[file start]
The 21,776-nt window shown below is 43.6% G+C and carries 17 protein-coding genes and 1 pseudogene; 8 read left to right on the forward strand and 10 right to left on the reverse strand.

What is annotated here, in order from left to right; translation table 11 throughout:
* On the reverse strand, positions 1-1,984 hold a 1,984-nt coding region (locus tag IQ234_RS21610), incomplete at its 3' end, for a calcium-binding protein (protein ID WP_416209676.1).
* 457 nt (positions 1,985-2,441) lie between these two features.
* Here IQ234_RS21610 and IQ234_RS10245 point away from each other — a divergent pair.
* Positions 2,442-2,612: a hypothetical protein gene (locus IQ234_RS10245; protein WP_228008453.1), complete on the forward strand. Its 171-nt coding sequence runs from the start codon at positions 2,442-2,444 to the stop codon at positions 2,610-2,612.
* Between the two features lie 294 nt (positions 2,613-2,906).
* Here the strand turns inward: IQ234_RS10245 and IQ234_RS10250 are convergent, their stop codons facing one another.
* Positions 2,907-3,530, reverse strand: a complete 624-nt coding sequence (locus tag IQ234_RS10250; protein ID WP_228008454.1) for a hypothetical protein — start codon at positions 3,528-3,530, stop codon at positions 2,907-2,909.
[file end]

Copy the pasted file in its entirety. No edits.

The 21,776-nt window shown below is 43.6% G+C and carries 17 protein-coding genes and 1 pseudogene; 8 read left to right on the forward strand and 10 right to left on the reverse strand.

What is annotated here, in order from left to right; translation table 11 throughout:
* On the reverse strand, positions 1-1,984 hold a 1,984-nt coding region (locus tag IQ234_RS21610), incomplete at its 3' end, for a calcium-binding protein (protein ID WP_416209676.1).
* 457 nt (positions 1,985-2,441) lie between these two features.
* Here IQ234_RS21610 and IQ234_RS10245 point away from each other — a divergent pair.
* Positions 2,442-2,612: a hypothetical protein gene (locus IQ234_RS10245; protein WP_228008453.1), complete on the forward strand. Its 171-nt coding sequence runs from the start codon at positions 2,442-2,444 to the stop codon at positions 2,610-2,612.
* Between the two features lie 294 nt (positions 2,613-2,906).
* Here the strand turns inward: IQ234_RS10245 and IQ234_RS10250 are convergent, their stop codons facing one another.
* Positions 2,907-3,530, reverse strand: a complete 624-nt coding sequence (locus tag IQ234_RS10250; protein ID WP_228008454.1) for a hypothetical protein — start codon at positions 3,528-3,530, stop codon at positions 2,907-2,909.